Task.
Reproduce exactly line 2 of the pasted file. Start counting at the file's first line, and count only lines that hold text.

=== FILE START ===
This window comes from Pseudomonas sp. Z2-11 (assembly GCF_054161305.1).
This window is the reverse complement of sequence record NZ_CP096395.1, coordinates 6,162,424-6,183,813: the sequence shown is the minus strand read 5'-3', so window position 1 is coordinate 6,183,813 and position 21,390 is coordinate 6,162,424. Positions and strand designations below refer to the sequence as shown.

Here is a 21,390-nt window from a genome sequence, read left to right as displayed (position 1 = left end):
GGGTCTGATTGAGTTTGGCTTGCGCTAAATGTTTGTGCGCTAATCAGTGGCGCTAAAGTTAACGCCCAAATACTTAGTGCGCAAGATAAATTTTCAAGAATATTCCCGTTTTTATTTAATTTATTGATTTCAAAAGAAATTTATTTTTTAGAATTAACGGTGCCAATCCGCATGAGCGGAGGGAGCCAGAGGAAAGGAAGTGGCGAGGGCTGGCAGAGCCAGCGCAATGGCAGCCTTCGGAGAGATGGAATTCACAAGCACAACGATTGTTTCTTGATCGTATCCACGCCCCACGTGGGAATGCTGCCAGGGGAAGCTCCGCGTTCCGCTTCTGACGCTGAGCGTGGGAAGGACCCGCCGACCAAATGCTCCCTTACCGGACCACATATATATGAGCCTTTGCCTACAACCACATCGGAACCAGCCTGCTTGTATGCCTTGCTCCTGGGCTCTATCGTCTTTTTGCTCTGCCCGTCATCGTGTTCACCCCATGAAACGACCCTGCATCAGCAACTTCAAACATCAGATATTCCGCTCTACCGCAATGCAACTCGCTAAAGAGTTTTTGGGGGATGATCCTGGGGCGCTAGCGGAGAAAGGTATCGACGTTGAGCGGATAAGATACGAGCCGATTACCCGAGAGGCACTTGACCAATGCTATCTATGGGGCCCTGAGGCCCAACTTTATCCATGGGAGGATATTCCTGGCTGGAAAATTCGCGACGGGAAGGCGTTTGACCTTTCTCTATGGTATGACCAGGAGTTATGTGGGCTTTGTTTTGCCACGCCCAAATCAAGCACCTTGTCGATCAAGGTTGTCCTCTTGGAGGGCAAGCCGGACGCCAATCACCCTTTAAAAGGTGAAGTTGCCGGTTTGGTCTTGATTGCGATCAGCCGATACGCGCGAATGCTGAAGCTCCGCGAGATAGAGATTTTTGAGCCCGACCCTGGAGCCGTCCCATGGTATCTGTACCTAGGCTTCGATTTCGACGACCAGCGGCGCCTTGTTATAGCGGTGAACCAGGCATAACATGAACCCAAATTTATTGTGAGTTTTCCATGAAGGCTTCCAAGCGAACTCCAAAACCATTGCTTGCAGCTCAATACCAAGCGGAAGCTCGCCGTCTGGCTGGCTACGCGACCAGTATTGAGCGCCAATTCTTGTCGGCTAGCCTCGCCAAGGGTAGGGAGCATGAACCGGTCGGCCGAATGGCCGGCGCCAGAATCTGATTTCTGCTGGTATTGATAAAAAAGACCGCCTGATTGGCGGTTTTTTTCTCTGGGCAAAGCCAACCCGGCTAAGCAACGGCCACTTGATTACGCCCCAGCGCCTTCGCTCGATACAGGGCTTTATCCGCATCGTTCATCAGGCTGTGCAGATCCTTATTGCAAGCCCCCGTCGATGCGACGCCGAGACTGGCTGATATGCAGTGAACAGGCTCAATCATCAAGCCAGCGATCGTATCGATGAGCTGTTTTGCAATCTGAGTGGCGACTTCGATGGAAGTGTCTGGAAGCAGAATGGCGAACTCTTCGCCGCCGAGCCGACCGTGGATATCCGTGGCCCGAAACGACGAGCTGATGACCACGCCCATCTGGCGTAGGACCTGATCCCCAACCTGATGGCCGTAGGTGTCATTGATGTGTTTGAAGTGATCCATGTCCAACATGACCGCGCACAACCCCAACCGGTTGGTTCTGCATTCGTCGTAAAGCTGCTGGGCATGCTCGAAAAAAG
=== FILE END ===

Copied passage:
This window is the reverse complement of sequence record NZ_CP096395.1, coordinates 6,162,424-6,183,813: the sequence shown is the minus strand read 5'-3', so window position 1 is coordinate 6,183,813 and position 21,390 is coordinate 6,162,424. Positions and strand designations below refer to the sequence as shown.